February 12, 2007
A Door with Two Sides
by Pastor George Van Alstine
There was a song sung in Sunday School during the Dark Ages when I was a child:
âOne door and only one,
And yet its sides are two.
Iâm on the inside;
On which side are you?â?
In singing this we were being reminded that we faced a spiritual choice, and how we decided about Jesus would determine on which side of the door of faith we would live our lives.
A number of experiences have made me more conscious recently of the fact that prison doors separate many Americans from those of us who have the opportunity to live our lives in relative freedom. John and Lydia Swanson bring to our TLC group nearly every week prayer requests for prisoners they have befriended and care about. My own nephew has been in State Prison for twenty-three years, which is more than half his life. Recent documentaries on CNN cable TV have graphically shown what life in prison is like.
Our friend Milo has just been transferred to a State Prison from the LA County Jail, which has been his âhomeâ? for over a year. I have been able to visit him a few times. Our discussions have been free and open, and I have enjoyed talking with him about life inside, what heâs been reading, the challenge of believing in God in such a harsh situation. But our conversations have always been over a telephone through inch-thick bullet-proof glass. Every second we were conscious that he was on one side and I was on the other, and I have always breathed deeply of the fresh air of freedom when I left the jail facility.
Tomorrow I will go to court to answer a subpoena. No, Iâm not on trial. Iâve been called as a witness in the preliminary hearing of a young man who has been accused of committing the burglary at our church last May. I guess Iâll be asked to testify as to what was taken.
So Iâll look at this young man, and Iâll wonder what heâs feeling. He may be a hard-core drug-user, or he may be a gang member. Maybe heâs facing his âthird strikeâ? and is facing a possible life sentence. On the other hand, he may be someone who has never been in trouble before and just made some bad choices in friends, or had too much to drink that night.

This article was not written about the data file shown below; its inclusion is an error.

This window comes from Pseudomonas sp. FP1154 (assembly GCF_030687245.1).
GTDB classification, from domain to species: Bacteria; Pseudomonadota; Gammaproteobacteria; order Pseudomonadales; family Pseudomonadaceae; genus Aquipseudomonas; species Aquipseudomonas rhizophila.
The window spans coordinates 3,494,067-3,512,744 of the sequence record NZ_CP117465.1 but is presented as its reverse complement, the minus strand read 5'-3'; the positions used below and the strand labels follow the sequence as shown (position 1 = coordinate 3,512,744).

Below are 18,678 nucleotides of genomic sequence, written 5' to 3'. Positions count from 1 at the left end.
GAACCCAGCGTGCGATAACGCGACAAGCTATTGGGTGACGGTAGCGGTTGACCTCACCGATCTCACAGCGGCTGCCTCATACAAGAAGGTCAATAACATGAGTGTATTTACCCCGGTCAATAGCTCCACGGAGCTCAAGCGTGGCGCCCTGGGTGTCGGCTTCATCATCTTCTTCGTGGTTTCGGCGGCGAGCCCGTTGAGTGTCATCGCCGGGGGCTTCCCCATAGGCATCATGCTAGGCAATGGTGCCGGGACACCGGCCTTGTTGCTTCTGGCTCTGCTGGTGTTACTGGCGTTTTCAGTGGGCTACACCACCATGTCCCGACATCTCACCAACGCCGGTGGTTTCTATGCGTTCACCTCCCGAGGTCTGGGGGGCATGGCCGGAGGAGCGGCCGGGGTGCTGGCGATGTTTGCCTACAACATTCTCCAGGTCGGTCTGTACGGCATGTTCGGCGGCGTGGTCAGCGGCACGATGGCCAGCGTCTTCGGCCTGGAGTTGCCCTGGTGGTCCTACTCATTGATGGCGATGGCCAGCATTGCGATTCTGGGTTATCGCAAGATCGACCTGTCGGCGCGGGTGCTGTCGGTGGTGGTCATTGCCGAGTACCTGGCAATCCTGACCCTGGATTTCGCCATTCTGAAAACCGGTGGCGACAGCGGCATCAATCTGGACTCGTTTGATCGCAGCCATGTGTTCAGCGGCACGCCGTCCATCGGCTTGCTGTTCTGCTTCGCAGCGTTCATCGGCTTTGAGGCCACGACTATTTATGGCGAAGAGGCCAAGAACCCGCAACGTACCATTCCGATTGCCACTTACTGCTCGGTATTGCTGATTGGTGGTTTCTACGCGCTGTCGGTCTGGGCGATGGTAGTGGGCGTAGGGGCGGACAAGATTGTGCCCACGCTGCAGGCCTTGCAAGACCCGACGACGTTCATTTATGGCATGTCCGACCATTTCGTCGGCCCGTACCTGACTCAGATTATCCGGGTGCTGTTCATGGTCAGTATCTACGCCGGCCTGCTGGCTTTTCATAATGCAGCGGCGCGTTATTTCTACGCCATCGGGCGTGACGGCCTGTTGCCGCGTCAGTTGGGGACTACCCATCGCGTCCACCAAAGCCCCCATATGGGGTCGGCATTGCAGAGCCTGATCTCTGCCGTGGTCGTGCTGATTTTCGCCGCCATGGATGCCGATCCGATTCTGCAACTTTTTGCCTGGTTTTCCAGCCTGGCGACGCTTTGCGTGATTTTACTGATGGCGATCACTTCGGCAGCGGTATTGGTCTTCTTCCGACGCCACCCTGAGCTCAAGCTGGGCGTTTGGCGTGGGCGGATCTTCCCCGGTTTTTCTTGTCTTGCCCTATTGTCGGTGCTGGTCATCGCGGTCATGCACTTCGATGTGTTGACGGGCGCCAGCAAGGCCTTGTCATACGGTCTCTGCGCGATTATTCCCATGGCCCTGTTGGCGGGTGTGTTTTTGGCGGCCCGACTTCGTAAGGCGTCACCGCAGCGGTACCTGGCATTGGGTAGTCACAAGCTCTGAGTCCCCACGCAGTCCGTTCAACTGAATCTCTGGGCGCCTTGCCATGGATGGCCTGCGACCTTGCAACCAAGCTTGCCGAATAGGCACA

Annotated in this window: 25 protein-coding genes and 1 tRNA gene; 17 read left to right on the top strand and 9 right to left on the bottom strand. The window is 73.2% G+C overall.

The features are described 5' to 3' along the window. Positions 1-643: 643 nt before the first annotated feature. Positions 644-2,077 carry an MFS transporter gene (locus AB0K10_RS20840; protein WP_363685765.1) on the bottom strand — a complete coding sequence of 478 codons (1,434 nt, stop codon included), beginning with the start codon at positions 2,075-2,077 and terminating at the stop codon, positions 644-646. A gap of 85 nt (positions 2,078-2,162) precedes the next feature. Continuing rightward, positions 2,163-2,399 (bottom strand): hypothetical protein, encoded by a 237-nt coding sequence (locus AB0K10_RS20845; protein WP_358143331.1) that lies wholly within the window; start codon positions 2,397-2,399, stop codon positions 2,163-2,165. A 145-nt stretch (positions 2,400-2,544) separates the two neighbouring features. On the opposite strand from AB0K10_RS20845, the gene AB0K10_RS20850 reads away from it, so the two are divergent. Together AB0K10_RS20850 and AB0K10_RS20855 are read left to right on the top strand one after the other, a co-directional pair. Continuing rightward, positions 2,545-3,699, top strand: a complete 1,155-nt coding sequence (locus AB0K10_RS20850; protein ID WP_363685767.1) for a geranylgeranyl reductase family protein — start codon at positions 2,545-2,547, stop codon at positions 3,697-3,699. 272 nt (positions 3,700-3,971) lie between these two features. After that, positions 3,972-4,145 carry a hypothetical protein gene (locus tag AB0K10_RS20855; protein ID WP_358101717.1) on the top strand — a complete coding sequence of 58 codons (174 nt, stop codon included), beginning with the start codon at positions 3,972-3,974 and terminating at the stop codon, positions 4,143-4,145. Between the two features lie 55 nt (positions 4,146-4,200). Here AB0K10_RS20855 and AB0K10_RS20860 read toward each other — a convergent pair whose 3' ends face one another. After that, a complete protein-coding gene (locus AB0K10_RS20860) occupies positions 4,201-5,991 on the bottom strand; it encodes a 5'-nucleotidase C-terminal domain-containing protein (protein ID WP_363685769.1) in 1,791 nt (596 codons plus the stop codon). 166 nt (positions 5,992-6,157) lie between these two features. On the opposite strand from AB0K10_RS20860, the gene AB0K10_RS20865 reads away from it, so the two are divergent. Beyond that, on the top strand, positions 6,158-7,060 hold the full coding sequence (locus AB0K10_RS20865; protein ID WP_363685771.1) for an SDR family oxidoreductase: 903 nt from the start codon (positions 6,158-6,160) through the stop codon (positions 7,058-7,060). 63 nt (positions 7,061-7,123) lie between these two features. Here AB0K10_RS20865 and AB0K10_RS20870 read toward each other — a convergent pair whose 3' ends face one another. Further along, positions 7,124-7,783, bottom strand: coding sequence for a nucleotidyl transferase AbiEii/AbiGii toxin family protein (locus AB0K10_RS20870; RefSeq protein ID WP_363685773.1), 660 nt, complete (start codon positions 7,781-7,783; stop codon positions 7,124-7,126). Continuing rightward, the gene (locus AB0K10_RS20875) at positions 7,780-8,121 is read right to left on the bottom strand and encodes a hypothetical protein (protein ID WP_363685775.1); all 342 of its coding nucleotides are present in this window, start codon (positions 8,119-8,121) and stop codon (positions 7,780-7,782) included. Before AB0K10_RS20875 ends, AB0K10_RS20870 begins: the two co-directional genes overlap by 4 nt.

Either way, he has a mother who cares about him. Sheâll probably be in court tomorrow. Iâll look around and wonder. And he probably had some life dreams that seem in jeopardy right now. Thereâs a good chance he grew up going to Sunday School and learning Bible verses. He may have a lot of time to meditate on them if he is convicted and this leads to jail time.
But is he really on the other side of the door? This change and trial may be a wake-up call that turns him around. This might happen even if heâs convicted. I remember a young man who was convicted of participating in a purse-snatching. Even though it was his first offense, the judge thought he should do a short time in juvenile custody. When he came out, his first words were, âIâll never spend another day in jail.â? And he didnât.
Which side? Which side? Iâll look at that young man and think all these thoughts about him. And Iâll also think about myself, about how easy it could be for me to be on the other side. One bad decision. One rebellious moment.
I trust that God will keep me from praying the Phariseeâs prayer,
âGod, I thank you that I am not like other people.â?
May I, instead, pray as the âtax-collectorâ? did,
âGod, be merciful to me a sinner.â? (Luke 18:9-14)
Because if Iâm on one side of the door, rather than the other, itâs by his grace.